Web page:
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Ozone Sanitizing: a Fast and Easy Way to Eliminate Bed Bugs


June 07, 2016

Bed bugs are unique, small, brown ectoparasites that feed on human blood. They don't transmit diseases, but they have become a public health threat due to their fast expansion, their resistance to DDT and other pesticides, and the physical and psychological burden they cause. This makes bed bugs difficult to eliminate, but Ozone Sanitizing may be the alternative you and pest control agencies are looking for to eliminate bed bugs quickly and easily.

Characteristics and Life Cycle
Bed bugs are small bugs that go from yellowish-white to reddish-brown. They reach a size of about of an inch long and have a flat and oval-shaped body with six legs and two antennas. They leave dark feces marks in the places they hide, like cracks, crevices, and mattresses, as well as blood spots on bed sheets after they feed.


To go from one stage to another, bed bugs must feed on blood. Each time they pass through each stage, they shed, leaving bright exoskeletons behind. They tend to breed faster during the summer, and they can live over one year. Females can lay over 1 to 3 eggs a day and from 200 500 eggs per lifetime. Eggs will hatch into nymphs in one or two weeks. The nymphs will begin to feed immediately and will remain in that state from 14 to 30 days before becoming adults. Once in the adult stage, they will mate quickly. Even though they need to feed to go from one stage to the other, they can survive several months without a meal of blood.

Bed bugs have developed resistance to pesticides, and adult bed bugs can even hide from pesticide application by moving to other areas through wires and walls, making it even more difficult to eliminate them.

Where Can They Be Found?

Due to the nature of the bed bugs' flat body, they can enter your home undetected through your luggage, clothing, couches, used beds, or other items. You can typically find them in box springs, mattresses, bed frames, and headboards, where they will have easy access to feed on people at night. Over time, they can move into crevices and may spread to nearby rooms. You can also find them in the seams of couches and chairs, in the folds of a curtain, in drawer joints, in electrical appliances and receptacles, and even in the head of a screw. Since they are about the width of a credit card, they can squeeze into almost any place.

Signs of Bed Bug Infestation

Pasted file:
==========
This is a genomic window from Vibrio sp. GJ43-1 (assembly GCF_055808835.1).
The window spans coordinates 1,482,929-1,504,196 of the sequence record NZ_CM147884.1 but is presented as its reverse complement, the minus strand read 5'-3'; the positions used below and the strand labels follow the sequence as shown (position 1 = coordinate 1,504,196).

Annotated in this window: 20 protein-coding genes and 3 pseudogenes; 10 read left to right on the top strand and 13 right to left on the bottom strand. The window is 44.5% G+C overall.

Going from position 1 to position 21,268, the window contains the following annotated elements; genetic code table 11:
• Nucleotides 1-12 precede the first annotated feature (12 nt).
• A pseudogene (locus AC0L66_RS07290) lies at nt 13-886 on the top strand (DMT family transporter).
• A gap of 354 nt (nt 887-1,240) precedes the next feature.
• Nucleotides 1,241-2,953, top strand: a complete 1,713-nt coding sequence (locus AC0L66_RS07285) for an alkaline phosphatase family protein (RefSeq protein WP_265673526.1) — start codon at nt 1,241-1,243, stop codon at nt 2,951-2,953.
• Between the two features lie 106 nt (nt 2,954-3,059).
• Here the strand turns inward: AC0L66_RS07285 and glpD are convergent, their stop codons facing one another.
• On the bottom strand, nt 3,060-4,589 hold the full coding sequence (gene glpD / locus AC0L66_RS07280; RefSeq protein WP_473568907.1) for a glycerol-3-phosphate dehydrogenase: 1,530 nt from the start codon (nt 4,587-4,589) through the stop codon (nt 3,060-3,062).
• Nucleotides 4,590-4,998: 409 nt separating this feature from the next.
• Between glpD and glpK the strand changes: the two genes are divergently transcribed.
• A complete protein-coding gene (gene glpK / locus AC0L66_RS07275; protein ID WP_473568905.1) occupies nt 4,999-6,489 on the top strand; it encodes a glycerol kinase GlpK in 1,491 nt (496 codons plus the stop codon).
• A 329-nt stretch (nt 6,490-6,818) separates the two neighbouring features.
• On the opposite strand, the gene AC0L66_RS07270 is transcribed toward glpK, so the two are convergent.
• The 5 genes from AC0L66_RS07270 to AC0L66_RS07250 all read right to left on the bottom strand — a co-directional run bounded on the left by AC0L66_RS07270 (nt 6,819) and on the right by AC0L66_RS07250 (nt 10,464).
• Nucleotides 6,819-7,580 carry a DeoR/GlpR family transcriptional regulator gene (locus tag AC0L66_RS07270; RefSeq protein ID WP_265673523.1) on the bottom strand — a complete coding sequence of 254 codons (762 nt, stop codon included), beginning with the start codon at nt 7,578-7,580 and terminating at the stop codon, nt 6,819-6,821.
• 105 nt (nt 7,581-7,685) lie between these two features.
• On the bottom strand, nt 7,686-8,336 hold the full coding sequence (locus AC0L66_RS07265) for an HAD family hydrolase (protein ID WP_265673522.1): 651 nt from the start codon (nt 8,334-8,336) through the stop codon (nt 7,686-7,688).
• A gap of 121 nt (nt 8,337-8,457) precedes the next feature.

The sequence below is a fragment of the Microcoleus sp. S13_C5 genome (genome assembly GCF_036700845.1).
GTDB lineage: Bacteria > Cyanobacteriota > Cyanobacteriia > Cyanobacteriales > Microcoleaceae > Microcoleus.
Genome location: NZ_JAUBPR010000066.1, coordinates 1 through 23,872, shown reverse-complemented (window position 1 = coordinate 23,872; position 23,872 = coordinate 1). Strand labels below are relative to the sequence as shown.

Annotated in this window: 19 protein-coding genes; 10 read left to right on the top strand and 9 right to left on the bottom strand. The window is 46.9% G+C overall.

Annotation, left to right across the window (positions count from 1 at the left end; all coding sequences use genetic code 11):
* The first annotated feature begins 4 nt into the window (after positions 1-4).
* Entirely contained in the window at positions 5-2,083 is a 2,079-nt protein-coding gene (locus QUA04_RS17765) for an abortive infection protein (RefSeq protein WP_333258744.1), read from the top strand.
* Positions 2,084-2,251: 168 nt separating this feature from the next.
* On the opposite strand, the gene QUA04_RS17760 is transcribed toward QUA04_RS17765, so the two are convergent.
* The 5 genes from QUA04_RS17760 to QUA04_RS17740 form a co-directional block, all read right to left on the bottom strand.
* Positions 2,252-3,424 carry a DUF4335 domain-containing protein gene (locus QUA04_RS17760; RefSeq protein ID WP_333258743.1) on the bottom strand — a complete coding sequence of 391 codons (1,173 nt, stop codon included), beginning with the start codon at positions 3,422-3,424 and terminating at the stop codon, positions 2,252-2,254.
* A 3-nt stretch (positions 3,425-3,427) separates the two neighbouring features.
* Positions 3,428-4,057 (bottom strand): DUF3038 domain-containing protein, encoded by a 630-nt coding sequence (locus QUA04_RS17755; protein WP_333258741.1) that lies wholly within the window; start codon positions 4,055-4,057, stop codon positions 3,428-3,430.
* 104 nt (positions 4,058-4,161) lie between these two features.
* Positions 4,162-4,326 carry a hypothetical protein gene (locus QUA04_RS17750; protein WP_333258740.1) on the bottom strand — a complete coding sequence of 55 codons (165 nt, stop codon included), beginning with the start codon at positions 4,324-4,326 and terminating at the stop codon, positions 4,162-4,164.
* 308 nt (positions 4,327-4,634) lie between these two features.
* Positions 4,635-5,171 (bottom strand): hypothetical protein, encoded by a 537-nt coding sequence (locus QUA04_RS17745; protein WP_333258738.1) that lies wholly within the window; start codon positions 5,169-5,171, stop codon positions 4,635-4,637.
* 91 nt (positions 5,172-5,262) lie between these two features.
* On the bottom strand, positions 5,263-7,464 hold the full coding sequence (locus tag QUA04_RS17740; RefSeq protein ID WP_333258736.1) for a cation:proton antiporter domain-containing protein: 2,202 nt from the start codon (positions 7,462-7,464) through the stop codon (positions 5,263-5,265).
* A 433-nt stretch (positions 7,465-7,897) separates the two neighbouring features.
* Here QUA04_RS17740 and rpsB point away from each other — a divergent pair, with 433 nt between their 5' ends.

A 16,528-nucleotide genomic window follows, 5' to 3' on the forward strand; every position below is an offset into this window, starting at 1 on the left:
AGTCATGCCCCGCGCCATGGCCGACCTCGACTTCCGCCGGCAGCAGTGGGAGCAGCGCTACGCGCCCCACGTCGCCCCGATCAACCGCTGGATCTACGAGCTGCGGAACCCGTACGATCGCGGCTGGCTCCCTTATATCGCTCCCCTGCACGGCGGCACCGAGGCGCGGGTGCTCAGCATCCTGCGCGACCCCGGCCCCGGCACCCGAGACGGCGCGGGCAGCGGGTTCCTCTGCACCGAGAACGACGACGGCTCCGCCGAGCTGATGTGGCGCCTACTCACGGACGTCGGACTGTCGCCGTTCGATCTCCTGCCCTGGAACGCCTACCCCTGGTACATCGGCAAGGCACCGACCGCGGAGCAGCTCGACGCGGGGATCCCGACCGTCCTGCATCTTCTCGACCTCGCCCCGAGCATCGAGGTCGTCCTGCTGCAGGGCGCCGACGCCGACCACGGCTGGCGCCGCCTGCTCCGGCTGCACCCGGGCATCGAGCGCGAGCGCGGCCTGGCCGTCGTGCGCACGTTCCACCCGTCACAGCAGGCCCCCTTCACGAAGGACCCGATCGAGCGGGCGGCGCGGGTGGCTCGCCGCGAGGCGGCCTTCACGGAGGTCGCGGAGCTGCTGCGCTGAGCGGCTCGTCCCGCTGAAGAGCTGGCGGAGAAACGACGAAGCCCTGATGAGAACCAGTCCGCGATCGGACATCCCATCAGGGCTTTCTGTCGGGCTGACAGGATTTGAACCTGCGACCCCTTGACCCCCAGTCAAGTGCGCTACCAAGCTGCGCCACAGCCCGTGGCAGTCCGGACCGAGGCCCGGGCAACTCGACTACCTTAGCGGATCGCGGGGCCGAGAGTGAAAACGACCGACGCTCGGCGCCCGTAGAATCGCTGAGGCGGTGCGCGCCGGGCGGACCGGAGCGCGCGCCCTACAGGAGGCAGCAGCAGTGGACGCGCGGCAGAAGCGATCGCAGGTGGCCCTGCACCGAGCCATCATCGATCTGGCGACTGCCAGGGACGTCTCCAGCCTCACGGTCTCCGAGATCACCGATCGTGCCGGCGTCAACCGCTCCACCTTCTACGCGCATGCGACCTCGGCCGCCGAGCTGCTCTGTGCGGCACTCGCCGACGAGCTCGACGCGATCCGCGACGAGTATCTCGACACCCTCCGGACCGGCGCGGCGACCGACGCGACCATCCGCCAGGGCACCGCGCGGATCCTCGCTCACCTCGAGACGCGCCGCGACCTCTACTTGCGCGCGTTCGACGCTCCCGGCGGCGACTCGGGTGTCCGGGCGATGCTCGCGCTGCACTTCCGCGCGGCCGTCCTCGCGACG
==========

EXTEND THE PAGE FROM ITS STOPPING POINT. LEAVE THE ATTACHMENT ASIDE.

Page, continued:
One of the main signs of bed bug infestation is waking up with itchy areas all over your body that you didn't have when you went to sleep. You should also look out for blood stains on your sheets or pillowcases, dark or rusty spots of bed bug excrement on sheets, mattresses, and bed clothes, fecal spots, eggshells or shed skin on your bed, and other places where bed bugs can hide. Also, look out for a musty odor from the bugs' scent glands.

Bed Bug Bites

Bed bugs are nighttime insects. They bite people when they are sleeping by piercing the skin and withdrawing blood. It takes from three to ten minutes for them to engorge. The bites are painless, but they become bothersome since they turn into itchy welts. You can find bed bug bites on any area of your body that is exposed while you sleep.

Need more information about bed bugs? On the second part of this blog post, we will talk about how to eliminate beg bugs and show you an experiment done by a pest control specialist to demonstrate the effectiveness of ozone sanitizing to eliminate bed bugs.

Do you need to eliminate bed bugs from your furniture? Call us at 855-NO-GERMZ (664-3769), and the Germinator will come to your home and eliminate your bed bug infestation with a safe, pesticide-free ozone sanitizing! You can also fill out the form below to contact our offices to find out more about our services and how they can meet your needs. Remember to always stay in touch by liking our page on Facebook at Germinator Mobile Sanitizing, and following us on Twitter @GerminatorMS and Instagram @GerminatorMS. If you want to stay tuned for the latest information about Germinator Mobile Sanitizing, subscribe to our Newsletter.

References

Centers for Disease Control and Prevention Bed Bugs Life Cycle